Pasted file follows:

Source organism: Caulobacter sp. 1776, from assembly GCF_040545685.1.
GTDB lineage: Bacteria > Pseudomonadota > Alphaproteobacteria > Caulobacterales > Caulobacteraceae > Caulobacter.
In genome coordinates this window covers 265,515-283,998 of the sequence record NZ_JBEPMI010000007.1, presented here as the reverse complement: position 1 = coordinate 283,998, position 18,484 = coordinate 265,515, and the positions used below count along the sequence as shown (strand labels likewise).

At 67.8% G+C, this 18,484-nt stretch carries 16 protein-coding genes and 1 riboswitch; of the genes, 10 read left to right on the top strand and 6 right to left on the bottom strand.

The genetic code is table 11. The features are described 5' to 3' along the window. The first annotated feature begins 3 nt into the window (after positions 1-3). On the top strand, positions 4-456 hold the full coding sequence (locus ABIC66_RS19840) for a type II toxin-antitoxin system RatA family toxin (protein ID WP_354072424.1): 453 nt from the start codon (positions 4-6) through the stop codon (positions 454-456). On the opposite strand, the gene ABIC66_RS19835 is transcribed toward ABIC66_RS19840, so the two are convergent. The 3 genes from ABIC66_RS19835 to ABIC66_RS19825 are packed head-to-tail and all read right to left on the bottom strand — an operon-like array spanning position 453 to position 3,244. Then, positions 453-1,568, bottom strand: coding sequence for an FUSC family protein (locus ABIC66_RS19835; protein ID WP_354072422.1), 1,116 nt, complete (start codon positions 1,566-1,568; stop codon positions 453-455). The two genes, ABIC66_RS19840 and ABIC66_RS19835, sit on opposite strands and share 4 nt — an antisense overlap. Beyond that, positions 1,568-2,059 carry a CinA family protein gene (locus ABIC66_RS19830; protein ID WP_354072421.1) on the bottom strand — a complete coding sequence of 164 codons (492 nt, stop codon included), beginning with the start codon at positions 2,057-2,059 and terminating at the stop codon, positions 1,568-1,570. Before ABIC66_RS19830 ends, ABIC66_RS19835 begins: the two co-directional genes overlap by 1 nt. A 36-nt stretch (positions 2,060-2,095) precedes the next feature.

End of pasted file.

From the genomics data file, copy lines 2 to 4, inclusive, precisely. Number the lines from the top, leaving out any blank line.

GTDB lineage: Bacteria > Pseudomonadota > Alphaproteobacteria > Caulobacterales > Caulobacteraceae > Caulobacter.
In genome coordinates this window covers 265,515-283,998 of the sequence record NZ_JBEPMI010000007.1, presented here as the reverse complement: position 1 = coordinate 283,998, position 18,484 = coordinate 265,515, and the positions used below count along the sequence as shown (strand labels likewise).

At 67.8% G+C, this 18,484-nt stretch carries 16 protein-coding genes and 1 riboswitch; of the genes, 10 read left to right on the top strand and 6 right to left on the bottom strand.